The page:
She may well have been the product of her era here, as she was with a great work ethic. She would often have up to three part time jobs on the go, all of which enabled her to support her children, and these jobs would be worked around us, so that we were never without her company.
I think that there were four things of vital importance to Mum; good, wholesome food would always be provided; clothes would always be on our backs; annual holidays and day trips would be taken, and essential bills would never go unpaid. There would be luxuries if there was any spare cash about. She was the master of a budget, and the only things I remember being on "tick" were from the catalogue, which was paid for on a weekly basis to the catalogue man. I have tried to be as prudent as Mum in my life, but unfortunately, on occasions I have failed the Mum test.
While writing this, I am reminded of a huge hazard on some of those roads. It came in the form of a Welsh Methodist Minister and his car. He was a Nationalist who refused to speak English, even though he knew that you didn't speak Welsh. Being under 5 foot tall, there were blocks on the pedals of his car, and all you could see was the top of his head. He was a manic driver around the lanes of the village, and his speed was frightening. Fortunately, due to his excessive use of the accelerator, you could hear him coming, and just had enough time to jump into the hedgerow before he sped past you. Unbelievably, he never had an accident, but he did cause a few heart tremors in others.
At the right time of the year we would go to the mountain to pick wimberries. There amongst the heather and sheep droppings we would collect this lovely, small, blue fruit. As can be seen from the photograph, if you've never been collecting wimberries, it is a back breaking exercise, and seemed to take forever to fill the containers. The effort was worthwhile however, as the result was loads of pots of wimberry jam, which lasted for a few months. With Mum, you certainly never wasted the access to beautiful countryside outside of the village.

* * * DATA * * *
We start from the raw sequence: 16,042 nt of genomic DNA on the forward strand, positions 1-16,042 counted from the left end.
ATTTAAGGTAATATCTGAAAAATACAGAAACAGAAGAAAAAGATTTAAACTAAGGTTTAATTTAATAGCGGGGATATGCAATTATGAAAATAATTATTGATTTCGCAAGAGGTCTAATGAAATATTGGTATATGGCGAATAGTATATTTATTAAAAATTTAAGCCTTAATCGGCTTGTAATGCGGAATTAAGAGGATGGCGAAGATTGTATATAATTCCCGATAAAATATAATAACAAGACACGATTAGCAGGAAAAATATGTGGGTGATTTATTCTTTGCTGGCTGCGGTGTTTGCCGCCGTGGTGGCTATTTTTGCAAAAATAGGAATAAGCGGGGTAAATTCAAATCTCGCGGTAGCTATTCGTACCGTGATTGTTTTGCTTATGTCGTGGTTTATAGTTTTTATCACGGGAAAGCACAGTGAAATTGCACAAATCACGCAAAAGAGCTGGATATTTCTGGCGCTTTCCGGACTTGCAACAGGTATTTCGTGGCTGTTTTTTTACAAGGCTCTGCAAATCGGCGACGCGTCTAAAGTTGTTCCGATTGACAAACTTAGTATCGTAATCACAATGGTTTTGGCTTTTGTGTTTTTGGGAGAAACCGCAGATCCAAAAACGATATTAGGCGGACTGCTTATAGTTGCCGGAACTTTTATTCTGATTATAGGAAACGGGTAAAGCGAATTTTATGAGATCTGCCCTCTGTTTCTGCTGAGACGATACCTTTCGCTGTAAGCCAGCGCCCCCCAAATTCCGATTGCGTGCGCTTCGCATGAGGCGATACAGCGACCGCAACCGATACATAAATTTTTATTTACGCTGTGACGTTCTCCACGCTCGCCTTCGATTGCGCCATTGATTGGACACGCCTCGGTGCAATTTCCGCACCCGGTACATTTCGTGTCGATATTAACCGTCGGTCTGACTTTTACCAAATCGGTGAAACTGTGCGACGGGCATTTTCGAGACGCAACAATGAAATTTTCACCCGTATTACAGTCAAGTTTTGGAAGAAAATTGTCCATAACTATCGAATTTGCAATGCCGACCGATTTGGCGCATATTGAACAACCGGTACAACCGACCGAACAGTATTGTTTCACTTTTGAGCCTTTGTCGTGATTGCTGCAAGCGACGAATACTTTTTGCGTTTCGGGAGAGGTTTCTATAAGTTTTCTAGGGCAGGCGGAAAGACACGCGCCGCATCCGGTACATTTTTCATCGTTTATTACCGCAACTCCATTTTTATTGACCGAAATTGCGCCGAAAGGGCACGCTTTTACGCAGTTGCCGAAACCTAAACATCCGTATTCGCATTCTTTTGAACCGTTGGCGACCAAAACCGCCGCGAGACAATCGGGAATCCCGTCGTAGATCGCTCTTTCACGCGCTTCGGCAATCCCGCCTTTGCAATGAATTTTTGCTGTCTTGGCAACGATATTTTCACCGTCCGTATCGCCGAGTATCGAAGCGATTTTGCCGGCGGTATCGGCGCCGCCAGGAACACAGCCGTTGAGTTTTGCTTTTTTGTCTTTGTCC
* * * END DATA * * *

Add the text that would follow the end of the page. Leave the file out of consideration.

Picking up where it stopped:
|Charlie Wright's Buses|
I was good friends with the youngest of the Wright sons, and would often be in their home playing board games. They also had a field opposite the garage where we would play games. I remember during one summer that we decided to have a sports day - not just the two of us you understand, there were other friends. It was the first day of the school holidays, and we set up a high jump. It came to my turn, and while I knew that the idea was to jump over the pole, I slipped on my run up, and broke my wrist. The plaster came off six weeks later on the last day of the school holidays.
Along with the regular bus service, Wright's provided special excursions which were very popular, and if memory serves me right, the same people seemed to go on all of them. This included Mum, Sister and I. A very popular trip was what Wright's called "Around the Coast", which meant a beautiful trip through Snowdonia, on to the North Wales coast and back home.
Blackpool doesn't seem very far away from the village today, but then, it seemed to take forever to get there, hence the need for a weekend trip. I have few detailed memories of actually being in Blackpool, but as I detect a hint of a smile in this photograph, I guess it couldn't have been that bad. One thing I do remember though is that my Sister and I were always the youngest by far on all of these excursions.
|Holidays in Rhyl|
My goodness, everything looks as if it's from another era, which of course it is. The caravans were basic, the facilities minimal and the bikes crap, but from looking at many photographs, it did seem as if we had a good time. Credit to Mother, as unlike other families in the village who rarely went anywhere, we were often off somewhere - again mostly courtesy of Wright & Sons coaches.
There is much more that could be said, but I'm in danger of losing you, and perhaps it's best to draw this sojourn to a close. However, let me conclude with the following.
|Salem Welsh Baptist Chapel|
My sister and I would visit him most Sundays after Church while Mum was getting the dinner ready. We loved his company. He was well read, and could speak with interest on a range of subjects. It was painful to see him struggle for breath after a coughing fit, but he never complained, and I always remember a smile on his face. A remarkable man indeed.
Well there you have it, the end of my journey. Unremarkable and very ordinary, but isn't this what most of our upbringing is about? I guess the important thing is what we do with the hand that is dealt us. My work life over the following forty years was very different, but perhaps that is for another time. I have enjoyed this bout of reminiscing, and appreciate the few people who have joined me on the journey.